Levi’s is keeping tabs on one of its signatures—the red tab—and it’s going after Kenzo for using something similar.
The San Francisco-based denim company is accusing French label Kenzo of trademark infringement for using tabs on its jean pockets.
According to Reuters, the complaint filed with the U.S. District Court in San Francisco said Kenzo’s activities threaten to cause Levi’s to lose sales and suffer “incalculable and irreparable damage” to its goodwill, not to mention confuse shoppers.
With much fanfare, Kenzo launched its La Collection Memento N°2 last month, a denim-focused collection with Britney Spears. The jeans feature a white tab on the back pockets. The collection also uses a red patch with Kenzo’s name and signature “Bamboo Tiger” across the front of denim fanny packs, T-shirts, sweatshirts and on the front of denim jackets and jeans.
Since 1936, Levi’s has used a branded red tab in the seams of its jean pockets as way to provide “sight identification” for its products, Reuters reported. Jeans made before 1971 are distinguished by a tab with a capitalized E, while contemporary versions feature a lowercase E.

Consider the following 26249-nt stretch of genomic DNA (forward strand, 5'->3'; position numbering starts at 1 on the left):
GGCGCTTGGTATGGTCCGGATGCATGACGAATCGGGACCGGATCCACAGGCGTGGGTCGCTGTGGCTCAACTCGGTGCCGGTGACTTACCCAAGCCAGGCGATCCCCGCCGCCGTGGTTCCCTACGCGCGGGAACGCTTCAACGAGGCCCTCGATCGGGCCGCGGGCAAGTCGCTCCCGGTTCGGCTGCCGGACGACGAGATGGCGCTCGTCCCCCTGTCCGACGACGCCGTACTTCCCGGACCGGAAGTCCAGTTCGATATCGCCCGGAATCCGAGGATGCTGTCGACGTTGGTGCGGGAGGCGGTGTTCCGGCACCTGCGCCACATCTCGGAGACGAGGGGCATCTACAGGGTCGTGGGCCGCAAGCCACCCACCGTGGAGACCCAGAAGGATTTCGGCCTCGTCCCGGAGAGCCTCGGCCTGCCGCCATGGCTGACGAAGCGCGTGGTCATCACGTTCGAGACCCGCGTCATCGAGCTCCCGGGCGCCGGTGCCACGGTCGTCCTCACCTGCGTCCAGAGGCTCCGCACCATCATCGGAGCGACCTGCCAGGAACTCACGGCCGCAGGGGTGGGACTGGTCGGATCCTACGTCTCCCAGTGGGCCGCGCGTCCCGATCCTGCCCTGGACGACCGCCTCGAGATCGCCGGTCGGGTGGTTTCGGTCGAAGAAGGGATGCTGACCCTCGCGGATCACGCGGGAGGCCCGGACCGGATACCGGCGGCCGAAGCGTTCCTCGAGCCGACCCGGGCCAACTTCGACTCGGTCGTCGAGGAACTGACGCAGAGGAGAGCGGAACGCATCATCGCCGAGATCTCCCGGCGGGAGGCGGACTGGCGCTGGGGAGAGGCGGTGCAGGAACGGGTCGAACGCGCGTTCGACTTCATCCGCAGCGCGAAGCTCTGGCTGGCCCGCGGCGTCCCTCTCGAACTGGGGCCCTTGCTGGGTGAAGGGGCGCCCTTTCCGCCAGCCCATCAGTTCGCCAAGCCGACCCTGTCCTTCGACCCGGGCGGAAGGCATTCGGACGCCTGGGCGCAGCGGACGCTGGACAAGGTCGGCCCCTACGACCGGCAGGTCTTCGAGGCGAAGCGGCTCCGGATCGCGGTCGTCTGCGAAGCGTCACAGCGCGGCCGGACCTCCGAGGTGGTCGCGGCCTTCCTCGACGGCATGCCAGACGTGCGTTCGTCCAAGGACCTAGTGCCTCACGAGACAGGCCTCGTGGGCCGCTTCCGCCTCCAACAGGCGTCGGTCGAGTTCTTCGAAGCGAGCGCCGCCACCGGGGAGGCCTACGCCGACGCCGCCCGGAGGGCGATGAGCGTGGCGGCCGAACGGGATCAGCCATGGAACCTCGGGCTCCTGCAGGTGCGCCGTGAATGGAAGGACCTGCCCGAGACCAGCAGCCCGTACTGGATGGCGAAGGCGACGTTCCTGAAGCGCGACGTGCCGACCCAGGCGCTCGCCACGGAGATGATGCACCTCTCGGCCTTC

Looking to protect its branding, Levi’s sent cease-and-desist letters to Kenzo requesting that the LVMH company stop selling items with the pocket tabs, but according to Levi’s, Kenzo has not yet addressed the letters. Levi’s is seeking to recoup lost profits, compensatory and punitive damages, and to halt further infringements.
Levi’s has a reputation for working to protecting its brand identity. In 2007, The New York Times described Levi’s as “the most litigious in the apparel industry when it comes to trademark infringement lawsuits.” In October 2017, the company filed a lawsuit against sued Vineyard Vines over a small tab sewn on the back pocket of its jeans.